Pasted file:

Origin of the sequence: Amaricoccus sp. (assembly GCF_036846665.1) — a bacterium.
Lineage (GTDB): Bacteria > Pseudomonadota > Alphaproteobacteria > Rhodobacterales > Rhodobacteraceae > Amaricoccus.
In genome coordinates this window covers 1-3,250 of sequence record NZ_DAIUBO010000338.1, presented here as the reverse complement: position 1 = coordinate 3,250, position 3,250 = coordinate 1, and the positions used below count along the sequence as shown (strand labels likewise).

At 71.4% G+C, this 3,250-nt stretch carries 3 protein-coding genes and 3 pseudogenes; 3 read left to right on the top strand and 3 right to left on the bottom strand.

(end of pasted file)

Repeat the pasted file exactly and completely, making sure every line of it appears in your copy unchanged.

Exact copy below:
Origin of the sequence: Amaricoccus sp. (assembly GCF_036846665.1) — a bacterium.
Lineage (GTDB): Bacteria > Pseudomonadota > Alphaproteobacteria > Rhodobacterales > Rhodobacteraceae > Amaricoccus.
In genome coordinates this window covers 1-3,250 of sequence record NZ_DAIUBO010000338.1, presented here as the reverse complement: position 1 = coordinate 3,250, position 3,250 = coordinate 1, and the positions used below count along the sequence as shown (strand labels likewise).

At 71.4% G+C, this 3,250-nt stretch carries 3 protein-coding genes and 3 pseudogenes; 3 read left to right on the top strand and 3 right to left on the bottom strand.